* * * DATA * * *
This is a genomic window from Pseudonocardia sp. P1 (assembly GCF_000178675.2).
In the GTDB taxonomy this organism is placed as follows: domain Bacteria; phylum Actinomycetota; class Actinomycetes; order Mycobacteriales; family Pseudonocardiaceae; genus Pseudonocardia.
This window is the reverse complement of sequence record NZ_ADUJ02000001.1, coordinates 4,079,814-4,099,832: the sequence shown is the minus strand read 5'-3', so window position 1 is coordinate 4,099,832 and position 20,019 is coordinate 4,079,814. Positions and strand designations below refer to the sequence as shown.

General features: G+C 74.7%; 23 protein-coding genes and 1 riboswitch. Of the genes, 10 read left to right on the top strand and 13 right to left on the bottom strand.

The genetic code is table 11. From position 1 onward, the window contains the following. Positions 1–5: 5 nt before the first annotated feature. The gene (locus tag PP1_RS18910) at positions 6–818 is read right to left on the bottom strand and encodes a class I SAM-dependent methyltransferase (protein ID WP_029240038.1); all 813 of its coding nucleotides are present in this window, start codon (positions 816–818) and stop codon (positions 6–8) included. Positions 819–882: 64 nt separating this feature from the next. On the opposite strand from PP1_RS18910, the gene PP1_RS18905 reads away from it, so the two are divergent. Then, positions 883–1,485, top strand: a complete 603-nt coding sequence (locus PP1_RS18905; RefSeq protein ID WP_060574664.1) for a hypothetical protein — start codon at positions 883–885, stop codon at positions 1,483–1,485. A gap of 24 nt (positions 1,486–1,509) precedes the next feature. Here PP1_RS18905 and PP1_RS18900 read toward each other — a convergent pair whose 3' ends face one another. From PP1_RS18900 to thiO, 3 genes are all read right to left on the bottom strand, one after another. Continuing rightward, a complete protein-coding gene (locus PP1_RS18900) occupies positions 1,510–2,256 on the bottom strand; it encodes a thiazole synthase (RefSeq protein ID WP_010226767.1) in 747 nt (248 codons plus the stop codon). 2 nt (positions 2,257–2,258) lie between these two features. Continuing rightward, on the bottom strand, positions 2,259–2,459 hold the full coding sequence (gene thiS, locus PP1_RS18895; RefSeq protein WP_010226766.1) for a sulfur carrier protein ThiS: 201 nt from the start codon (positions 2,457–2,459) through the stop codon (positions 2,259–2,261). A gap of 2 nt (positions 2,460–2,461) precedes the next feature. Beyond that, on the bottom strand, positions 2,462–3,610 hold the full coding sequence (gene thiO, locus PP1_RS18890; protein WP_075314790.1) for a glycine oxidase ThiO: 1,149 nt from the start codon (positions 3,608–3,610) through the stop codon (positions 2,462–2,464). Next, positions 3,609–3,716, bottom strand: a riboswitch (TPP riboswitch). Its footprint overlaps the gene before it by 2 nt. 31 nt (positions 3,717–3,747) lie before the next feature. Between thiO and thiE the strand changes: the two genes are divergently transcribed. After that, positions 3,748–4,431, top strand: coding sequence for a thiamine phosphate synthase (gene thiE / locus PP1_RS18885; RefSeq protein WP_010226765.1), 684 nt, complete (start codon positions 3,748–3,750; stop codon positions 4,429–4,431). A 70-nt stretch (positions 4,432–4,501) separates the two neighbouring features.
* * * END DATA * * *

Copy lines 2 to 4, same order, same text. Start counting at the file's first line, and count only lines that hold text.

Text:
In the GTDB taxonomy this organism is placed as follows: domain Bacteria; phylum Actinomycetota; class Actinomycetes; order Mycobacteriales; family Pseudonocardiaceae; genus Pseudonocardia.
This window is the reverse complement of sequence record NZ_ADUJ02000001.1, coordinates 4,079,814-4,099,832: the sequence shown is the minus strand read 5'-3', so window position 1 is coordinate 4,099,832 and position 20,019 is coordinate 4,079,814. Positions and strand designations below refer to the sequence as shown.

General features: G+C 74.7%; 23 protein-coding genes and 1 riboswitch. Of the genes, 10 read left to right on the top strand and 13 right to left on the bottom strand.